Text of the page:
Cords of Billroth

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The Cords of Billroth (also known as splenic cords or red pulp cords) are found in the red pulp of the spleen between the sinusoids, consisting of fibrils and connective tissue cells with a large population of monocytes and macrophages. These cords contain half of the human body's monocytes as a reserve so that after tissue injury these monocytes can move in and aid locally sourced monocytes in wound healing.[1]

Erythrocytes pass through the cords of Billroth before entering the sinusoids. The passage into the sinusoids may be seen as a bottleneck, where erythrocytes need to be flexible in order to pass through. In disorders of erythrocyte shape and/or flexibility, such as hereditary spherocytosis, erythrocytes fail to pass through and get phagocytosed, causing extravascular hemolysis. [2]

Eponym[edit]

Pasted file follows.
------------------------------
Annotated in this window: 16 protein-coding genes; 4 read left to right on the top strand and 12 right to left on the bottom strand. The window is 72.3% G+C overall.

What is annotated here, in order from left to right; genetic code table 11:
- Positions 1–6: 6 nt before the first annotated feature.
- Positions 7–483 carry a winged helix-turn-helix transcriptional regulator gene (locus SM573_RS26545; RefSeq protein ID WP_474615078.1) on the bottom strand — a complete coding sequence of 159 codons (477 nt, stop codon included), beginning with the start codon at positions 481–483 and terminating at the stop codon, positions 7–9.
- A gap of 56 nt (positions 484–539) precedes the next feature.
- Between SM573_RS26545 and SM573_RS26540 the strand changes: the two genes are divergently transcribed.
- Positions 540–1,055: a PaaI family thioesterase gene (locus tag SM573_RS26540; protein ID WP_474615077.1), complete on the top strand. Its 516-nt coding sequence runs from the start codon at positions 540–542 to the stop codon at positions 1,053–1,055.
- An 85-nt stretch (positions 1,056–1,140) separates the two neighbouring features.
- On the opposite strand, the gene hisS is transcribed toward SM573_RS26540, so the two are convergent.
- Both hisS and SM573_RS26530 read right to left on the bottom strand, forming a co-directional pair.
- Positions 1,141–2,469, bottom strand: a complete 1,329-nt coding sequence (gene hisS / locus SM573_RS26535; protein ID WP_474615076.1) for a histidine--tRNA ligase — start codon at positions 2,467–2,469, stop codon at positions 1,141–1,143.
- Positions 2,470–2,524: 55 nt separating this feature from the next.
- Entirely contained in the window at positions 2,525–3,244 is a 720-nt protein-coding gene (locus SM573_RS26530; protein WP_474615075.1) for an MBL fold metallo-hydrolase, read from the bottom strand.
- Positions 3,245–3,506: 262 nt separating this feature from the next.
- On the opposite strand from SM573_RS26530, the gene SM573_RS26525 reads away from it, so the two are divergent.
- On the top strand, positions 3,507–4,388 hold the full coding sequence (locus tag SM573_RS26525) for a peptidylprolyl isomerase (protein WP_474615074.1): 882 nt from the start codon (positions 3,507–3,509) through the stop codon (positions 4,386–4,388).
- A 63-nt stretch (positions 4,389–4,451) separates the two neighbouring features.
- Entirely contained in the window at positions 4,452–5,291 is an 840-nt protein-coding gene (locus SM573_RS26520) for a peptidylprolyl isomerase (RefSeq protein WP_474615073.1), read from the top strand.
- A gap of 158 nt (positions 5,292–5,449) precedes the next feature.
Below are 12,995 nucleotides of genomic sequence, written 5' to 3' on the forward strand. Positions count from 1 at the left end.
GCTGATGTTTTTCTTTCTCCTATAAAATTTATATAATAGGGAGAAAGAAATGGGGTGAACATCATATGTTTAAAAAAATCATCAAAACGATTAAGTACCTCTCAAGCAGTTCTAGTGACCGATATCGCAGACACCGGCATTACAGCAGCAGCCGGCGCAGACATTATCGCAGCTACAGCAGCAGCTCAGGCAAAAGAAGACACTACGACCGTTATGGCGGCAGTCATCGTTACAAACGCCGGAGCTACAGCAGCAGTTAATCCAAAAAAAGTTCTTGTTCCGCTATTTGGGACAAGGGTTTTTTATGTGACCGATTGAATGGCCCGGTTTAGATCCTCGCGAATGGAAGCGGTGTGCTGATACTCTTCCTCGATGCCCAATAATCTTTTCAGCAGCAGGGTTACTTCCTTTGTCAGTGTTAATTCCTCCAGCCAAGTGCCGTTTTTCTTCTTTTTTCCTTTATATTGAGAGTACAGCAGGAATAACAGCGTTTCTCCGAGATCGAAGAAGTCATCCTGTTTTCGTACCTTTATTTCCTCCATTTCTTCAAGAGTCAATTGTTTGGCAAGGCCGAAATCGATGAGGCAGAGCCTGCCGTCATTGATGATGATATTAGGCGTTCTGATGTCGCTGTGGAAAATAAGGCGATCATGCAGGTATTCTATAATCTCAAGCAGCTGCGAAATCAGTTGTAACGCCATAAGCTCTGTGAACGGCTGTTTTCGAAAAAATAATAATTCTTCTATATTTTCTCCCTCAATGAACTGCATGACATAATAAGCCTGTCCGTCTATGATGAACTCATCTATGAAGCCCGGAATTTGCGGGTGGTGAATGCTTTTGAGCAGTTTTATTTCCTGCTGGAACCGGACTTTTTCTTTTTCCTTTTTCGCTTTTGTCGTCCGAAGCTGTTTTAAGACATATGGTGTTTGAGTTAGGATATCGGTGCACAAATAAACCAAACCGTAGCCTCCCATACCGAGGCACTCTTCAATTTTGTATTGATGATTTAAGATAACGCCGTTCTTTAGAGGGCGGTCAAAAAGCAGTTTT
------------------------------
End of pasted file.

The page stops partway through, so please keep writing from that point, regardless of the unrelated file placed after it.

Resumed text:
They are named for Theodor Billroth, Austrian surgeon.[3]

References[edit]

  1. ^ Swirski FK, Nahrendorf M, Etzrodt M, Wildgruber M, Cortez-Retamozo V, Panizzi P, Figueiredo J-L, Kohler RH, Chudnovskiy A, Waterman P, Aikawa E, Mempel TR, Libby P, Weissleder R, Pittet MJ. (2009). Identification of Splenic Reservoir Monocytes and Their Deployment to Inflammatory Sites. Science, 325: 612-616. doi:10.1126/science.1175202 PMID 19644120
  2. ^ Chapter 12, page 425 in: Mitchell, Richard Sheppard; Kumar, Vinay; Abbas, Abul K.; Fausto, Nelson. Robbins Basic Pathology. Philadelphia: Saunders. ISBN 1-4160-2973-7.  8th edition.
  3. ^ synd/2727 at Who Named It?

External links[edit]